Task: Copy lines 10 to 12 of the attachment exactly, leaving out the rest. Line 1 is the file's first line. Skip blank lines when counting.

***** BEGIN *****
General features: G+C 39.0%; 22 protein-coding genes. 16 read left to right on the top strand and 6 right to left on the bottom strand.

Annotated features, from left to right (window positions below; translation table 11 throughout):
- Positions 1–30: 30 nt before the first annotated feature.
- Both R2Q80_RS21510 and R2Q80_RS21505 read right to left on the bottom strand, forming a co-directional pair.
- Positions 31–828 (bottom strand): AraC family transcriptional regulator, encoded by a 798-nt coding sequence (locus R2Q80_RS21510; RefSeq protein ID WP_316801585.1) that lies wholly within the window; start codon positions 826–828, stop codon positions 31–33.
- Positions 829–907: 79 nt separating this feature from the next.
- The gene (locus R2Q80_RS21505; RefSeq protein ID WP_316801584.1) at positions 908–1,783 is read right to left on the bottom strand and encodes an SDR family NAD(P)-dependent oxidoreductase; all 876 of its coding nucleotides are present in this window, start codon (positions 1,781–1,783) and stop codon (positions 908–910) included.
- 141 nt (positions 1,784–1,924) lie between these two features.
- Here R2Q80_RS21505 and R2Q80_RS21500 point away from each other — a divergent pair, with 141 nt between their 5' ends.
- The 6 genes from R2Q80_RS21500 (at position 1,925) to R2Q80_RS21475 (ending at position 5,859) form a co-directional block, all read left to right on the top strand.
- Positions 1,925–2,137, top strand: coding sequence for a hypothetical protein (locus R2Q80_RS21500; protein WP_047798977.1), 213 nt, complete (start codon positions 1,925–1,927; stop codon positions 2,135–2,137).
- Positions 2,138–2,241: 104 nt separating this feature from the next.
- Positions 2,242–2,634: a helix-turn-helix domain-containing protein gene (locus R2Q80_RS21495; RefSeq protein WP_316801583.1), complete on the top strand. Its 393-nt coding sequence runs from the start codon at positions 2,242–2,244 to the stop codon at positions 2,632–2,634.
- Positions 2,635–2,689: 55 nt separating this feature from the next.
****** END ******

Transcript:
- The 6 genes from R2Q80_RS21500 (at position 1,925) to R2Q80_RS21475 (ending at position 5,859) form a co-directional block, all read left to right on the top strand.
- Positions 1,925–2,137, top strand: coding sequence for a hypothetical protein (locus R2Q80_RS21500; protein WP_047798977.1), 213 nt, complete (start codon positions 1,925–1,927; stop codon positions 2,135–2,137).
- Positions 2,138–2,241: 104 nt separating this feature from the next.